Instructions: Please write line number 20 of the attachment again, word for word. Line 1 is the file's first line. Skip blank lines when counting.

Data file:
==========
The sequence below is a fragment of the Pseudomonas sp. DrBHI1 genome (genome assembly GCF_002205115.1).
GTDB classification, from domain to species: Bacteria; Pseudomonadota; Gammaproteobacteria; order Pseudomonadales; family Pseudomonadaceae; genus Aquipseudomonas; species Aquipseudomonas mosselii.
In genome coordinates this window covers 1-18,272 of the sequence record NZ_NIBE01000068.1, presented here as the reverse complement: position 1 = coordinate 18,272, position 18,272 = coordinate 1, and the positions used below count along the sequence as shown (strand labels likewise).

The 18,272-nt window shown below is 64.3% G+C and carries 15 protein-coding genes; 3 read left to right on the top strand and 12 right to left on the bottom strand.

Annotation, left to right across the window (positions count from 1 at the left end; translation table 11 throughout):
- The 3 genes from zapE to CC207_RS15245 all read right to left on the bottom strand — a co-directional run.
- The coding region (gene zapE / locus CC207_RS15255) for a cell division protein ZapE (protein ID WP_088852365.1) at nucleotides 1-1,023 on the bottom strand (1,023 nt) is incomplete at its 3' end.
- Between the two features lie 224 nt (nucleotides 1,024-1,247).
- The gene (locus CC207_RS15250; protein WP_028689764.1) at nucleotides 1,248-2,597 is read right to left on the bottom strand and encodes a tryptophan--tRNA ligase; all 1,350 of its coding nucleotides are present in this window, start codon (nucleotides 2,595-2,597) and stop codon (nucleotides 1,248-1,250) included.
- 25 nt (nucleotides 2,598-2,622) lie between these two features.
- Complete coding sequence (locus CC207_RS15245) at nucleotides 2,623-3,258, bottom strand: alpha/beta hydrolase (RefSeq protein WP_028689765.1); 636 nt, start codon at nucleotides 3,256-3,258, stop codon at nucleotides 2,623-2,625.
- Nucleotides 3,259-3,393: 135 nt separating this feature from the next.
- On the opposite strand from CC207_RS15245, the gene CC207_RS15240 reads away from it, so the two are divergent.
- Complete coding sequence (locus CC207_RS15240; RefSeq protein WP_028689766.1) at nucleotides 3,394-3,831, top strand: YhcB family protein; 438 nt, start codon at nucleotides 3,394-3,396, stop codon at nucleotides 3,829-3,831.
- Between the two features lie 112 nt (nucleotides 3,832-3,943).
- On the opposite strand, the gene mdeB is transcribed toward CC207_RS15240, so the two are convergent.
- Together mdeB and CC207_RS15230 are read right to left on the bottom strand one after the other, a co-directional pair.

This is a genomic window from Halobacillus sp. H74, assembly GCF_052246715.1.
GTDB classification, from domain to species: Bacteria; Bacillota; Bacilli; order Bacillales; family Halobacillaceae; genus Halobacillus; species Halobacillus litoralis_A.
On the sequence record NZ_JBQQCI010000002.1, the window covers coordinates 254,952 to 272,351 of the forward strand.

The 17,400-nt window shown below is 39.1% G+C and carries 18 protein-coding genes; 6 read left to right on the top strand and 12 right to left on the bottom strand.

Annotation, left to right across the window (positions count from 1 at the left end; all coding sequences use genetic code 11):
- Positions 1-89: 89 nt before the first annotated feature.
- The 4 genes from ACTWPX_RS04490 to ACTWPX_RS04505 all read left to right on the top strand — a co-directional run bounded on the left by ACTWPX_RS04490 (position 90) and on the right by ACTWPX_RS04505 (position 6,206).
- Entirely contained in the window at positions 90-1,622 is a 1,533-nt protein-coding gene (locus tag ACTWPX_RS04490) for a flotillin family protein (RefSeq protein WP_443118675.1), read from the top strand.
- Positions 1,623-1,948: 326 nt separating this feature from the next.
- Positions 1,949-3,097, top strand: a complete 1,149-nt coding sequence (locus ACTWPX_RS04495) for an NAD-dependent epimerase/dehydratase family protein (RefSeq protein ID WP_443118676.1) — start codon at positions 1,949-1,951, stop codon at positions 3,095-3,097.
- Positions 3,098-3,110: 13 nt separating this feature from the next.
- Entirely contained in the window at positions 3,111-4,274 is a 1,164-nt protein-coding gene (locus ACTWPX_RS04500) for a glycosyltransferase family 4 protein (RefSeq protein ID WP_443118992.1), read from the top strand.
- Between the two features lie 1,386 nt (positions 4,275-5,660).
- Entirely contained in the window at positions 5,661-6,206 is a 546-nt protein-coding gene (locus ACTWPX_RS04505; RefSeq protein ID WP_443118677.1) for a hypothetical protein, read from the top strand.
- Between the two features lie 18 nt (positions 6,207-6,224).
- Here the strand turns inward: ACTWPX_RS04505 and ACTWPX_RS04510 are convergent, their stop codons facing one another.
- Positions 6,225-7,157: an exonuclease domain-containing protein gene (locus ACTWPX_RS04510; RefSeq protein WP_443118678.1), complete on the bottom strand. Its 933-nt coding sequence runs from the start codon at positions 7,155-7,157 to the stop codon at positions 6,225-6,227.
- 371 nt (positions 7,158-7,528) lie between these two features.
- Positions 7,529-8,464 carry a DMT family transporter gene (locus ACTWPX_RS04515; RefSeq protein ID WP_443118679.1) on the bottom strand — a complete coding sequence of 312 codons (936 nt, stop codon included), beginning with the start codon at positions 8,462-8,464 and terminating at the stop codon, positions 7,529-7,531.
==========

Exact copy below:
On the sequence record NZ_JBQQCI010000002.1, the window covers coordinates 254,952 to 272,351 of the forward strand.